June 9, 2017 – The new medical/surgical pavilion at MedStar Georgetown University Hospital approved by the District of Columbia Zoning Commission last night will provide state-of-the-art facilities for Georgetown University Medical Center (GUMC) faculty and students pursuing cutting-edge research and education.
“Construction of the new pavilion gives new life to the hospital and enables it to continue to serve the community, delivering the most comprehensive and up-to-date care, as well as support research and clinical education,” said GUMC Executive Vice President for Health Sciences Dr. Edward B. Healton. “This will become a valuable asset to the continued success of both MedStar Health in fulfilling its nonprofit mission and to the university’s educational mission and commitment to the citizens of Washington, D.C.”
The new pavilion also will allow for important enhancements to the northern part of the university's campus, including more green space, reduced traffic congestion, improved pedestrian pathways and upgrades to the university’s facilities plant.
“This project is of significant importance to both MedStar Health and to our university, and will allow us to deepen and expand our ongoing efforts to pursue cutting-edge research and education and further enhance our academic medical mission,” said Georgetown President John J. DeGioia.
Construction is expected to begin in January 2018.
Vibrant Campus, Community
MedStar Health began leasing the hospital premises from the university and the operating hospital in 2000. The hospital “remains an integral and vibrant part of the university’s campus and the community,” Healton explained.
The hospital provides care for thousands of District residents from all parts of the city and serves as a training site for students from both Georgetown’s School of Medicine and the School of Nursing & Health Studies.
It also trains nearly 500 residents and fellows annually through its accredited graduate medical education programs.
MedStar Health and Georgetown also work collaboratively through GUMC’s research enterprise, which involves hundreds of graduate biomedical students, to help bring innovative therapies from the scientific laboratory to the patient bedside.
Georgetown graduated 535 of these students this past May.
The 450,000-square-foot pavilion is included in the university’s 20-year campus plan, which the commission approved in December 2016.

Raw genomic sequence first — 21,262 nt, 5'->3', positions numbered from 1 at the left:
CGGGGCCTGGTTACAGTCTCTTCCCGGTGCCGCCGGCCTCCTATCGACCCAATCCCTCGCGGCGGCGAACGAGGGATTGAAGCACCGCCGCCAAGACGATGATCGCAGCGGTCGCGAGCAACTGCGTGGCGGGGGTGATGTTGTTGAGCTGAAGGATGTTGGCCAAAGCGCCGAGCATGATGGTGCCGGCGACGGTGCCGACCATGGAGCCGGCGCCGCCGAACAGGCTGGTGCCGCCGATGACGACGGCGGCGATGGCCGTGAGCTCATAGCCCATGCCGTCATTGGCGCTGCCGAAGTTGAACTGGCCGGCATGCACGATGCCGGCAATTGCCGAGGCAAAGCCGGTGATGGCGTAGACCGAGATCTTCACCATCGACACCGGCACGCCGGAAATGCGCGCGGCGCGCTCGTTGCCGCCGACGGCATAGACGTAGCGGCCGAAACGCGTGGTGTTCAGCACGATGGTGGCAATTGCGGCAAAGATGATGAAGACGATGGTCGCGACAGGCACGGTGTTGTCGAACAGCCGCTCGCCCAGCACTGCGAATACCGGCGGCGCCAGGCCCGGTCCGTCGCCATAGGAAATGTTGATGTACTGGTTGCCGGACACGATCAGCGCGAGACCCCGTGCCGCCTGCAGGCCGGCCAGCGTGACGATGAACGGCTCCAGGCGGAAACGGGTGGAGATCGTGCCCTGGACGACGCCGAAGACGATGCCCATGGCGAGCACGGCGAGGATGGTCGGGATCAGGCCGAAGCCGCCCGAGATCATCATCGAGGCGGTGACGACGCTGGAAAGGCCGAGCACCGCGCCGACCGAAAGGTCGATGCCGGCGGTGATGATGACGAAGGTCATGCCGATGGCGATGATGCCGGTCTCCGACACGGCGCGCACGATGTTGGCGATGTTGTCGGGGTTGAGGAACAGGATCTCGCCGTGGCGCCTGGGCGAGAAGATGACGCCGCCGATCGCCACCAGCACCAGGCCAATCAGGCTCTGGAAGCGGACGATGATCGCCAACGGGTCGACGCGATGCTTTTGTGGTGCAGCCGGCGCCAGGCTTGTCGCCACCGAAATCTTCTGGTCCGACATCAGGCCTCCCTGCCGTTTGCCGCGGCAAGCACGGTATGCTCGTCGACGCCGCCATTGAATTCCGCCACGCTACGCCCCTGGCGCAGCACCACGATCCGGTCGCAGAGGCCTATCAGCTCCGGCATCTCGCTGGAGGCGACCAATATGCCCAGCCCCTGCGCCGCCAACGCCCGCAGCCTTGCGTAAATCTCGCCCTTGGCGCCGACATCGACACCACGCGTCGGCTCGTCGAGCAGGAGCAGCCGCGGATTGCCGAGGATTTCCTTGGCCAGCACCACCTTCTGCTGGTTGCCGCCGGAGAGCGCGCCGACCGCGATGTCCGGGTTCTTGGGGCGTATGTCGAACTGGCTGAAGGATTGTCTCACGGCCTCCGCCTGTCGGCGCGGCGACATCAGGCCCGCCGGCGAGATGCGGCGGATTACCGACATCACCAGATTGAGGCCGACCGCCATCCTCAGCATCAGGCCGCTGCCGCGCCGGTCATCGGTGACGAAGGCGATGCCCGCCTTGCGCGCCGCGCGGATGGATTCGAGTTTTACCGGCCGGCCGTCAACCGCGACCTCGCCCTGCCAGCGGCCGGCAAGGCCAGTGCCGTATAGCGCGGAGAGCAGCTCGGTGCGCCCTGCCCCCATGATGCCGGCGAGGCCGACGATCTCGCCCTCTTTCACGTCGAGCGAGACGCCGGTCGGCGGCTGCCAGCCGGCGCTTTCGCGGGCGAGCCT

The project includes 156 private rooms, a new Emergency Department, 32 new operating rooms and a rooftop helipad, all outfitted with the latest technology. The six- story pavilion also will have three levels of underground parking.
Throughout the development of the plan, MedStar Health and the university worked with the Georgetown Community Partnership (GCP), local Advisory Neighborhood Commissions (ANCs) and other community and student leaders to ensure that the pavilion would also enhance the campus for students and the community.
In a supporting letter to the zoning commission, the GCP noted that the project will provide substantial benefits for the community and the region.
The GCP also noted the aesthetic aspect of the project, as did Healton.
“The new green space included in the project will reduce traffic by transforming a congested blacktop parking lot into a beautiful, open view of the campus from Reservoir Road and provide a recreation and relaxation space for both students and the surrounding community,” he explained.
“We believe the plans for a modern medical facility on the site are welcome and appropriate and that the community’s interests in traffic reduction and in a green and attractive space at the northern end of the campus are advanced by MedStar’s proposal,” a letter from the ANC 2E stated.
Through the project, MedStar Health and the university will also make substantial investments in the campus infrastructure, constructing an internal roadway behind the medical school and the hospital, and building a bus circle on the northern portion of campus to improve traffic flow.
Georgetown University Student Association (GUSA) President Kamar Mack (C’19) said that noise, dust, accessibility and safety were among GUSA’s original concerns about the project.
These concerns, he said, were addressed through the creation of early morning quiet hours, centralized foot and vehicle traffic in and out of the construction site and noise monitoring.
“The GCP has provided a great forum to discuss all of these topics, and in my opinion, MedStar has created a fantastic Construction Management Plan that addresses everyone's concerns,” Mack said.